i.e. the expected values are now on the space \({\varOmega _u\times \varOmega _{\mathchoice{\displaystyle {{\textsf {\textit{Q}}}}}{\textstyle {{\textsf {\textit{Q}}}}}{\scriptstyle {{\textsf {\textit{Q}}}}}{\scriptscriptstyle {{\textsf {\textit{Q}}}}}}}\).

The prediction of the observation Eq. (10) has now to be interpreted in this way too, it contains also the aleatoric randomness from \({\varOmega _{\mathchoice{\displaystyle {{\textsf {\textit{Q}}}}}{\textstyle {{\textsf {\textit{Q}}}}}{\scriptstyle {{\textsf {\textit{Q}}}}}{\scriptscriptstyle {{\textsf {\textit{Q}}}}}}}\). With this re-interpretation of Eq. (10), this in turn modifies Problem 1 into

Problem 2

Find an epistemically uncertain random (aleatoric) variable \({{\mathchoice{\displaystyle {{\textsf {\textit{Q}}}}}{\textstyle {{\textsf {\textit{Q}}}}}{\scriptstyle {{\textsf {\textit{Q}}}}}{\scriptscriptstyle {{\textsf {\textit{Q}}}}}}_M(\omega _{\mathchoice{\displaystyle {{\textsf {\textit{Q}}}}}{\textstyle {{\textsf {\textit{Q}}}}}{\scriptstyle {{\textsf {\textit{Q}}}}}{\scriptscriptstyle {{\textsf {\textit{Q}}}}}})}\) in Eq. (11)—a random variable defined on the space \({\varOmega _u \times \varOmega _{\mathchoice{\displaystyle {{\textsf {\textit{Q}}}}}{\textstyle {{\textsf {\textit{Q}}}}}{\scriptstyle {{\textsf {\textit{Q}}}}}{\scriptscriptstyle {{\textsf {\textit{Q}}}}}}}\)—such that the re-interpreted predictions of Eq. (10) match those of Eq. (14) in a measurement sense.

The designation of epistemic and aleatoric uncertainty is a kind of interpretation, mathematically \(\varOmega _u\) and \({\varOmega _{\mathchoice{\displaystyle {{\textsf {\textit{Q}}}}}{\textstyle {{\textsf {\textit{Q}}}}}{\scriptstyle {{\textsf {\textit{Q}}}}}{\scriptscriptstyle {{\textsf {\textit{Q}}}}}}}\) are just probability spaces. Once such an object like \({{\mathchoice{\displaystyle {{\textsf {\textit{Q}}}}}{\textstyle {{\textsf {\textit{Q}}}}}{\scriptstyle {{\textsf {\textit{Q}}}}}{\scriptscriptstyle {{\textsf {\textit{Q}}}}}}}\) is identified in a Bayesian framework, it does usually not really matter what caused the uncertainty described in a probabilistic sense. Thus, for the sake of simplicity, in the following we shall take on the macro scale just one probability space \((\varOmega ,\mathfrak {B},\mathbb {P})\) for the description of the uncertainty, where one might think of \(\omega \in \varOmega \) as a realisation \({\omega =(\omega _u,\omega _{\mathchoice{\displaystyle {{\textsf {\textit{Q}}}}}{\textstyle {{\textsf {\textit{Q}}}}}{\scriptstyle {{\textsf {\textit{Q}}}}}{\scriptscriptstyle {{\textsf {\textit{Q}}}}}}) \in \varOmega _u\times \varOmega _{\mathchoice{\displaystyle {{\textsf {\textit{Q}}}}}{\textstyle {{\textsf {\textit{Q}}}}}{\scriptstyle {{\textsf {\textit{Q}}}}}{\scriptscriptstyle {{\textsf {\textit{Q}}}}}}= \varOmega }\), i.e. the product of those two probability spaces.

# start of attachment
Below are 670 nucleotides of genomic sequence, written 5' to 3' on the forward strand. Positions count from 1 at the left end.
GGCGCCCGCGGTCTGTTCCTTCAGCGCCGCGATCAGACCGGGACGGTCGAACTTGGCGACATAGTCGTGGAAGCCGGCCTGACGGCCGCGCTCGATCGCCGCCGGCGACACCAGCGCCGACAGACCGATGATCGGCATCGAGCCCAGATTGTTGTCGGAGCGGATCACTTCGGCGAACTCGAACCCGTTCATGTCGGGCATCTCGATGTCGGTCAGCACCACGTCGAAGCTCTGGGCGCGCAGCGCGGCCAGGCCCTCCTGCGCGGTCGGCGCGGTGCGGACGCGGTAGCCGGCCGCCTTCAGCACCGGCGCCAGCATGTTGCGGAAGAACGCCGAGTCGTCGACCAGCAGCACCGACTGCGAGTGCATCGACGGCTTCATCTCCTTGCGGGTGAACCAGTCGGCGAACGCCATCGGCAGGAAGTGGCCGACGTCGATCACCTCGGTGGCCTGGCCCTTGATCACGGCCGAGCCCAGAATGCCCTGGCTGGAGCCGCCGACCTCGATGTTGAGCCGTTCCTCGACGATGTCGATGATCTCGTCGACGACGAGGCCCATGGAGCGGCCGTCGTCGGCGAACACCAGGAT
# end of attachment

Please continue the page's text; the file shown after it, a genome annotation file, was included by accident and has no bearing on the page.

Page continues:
Bayesian upscaling of random meso-structures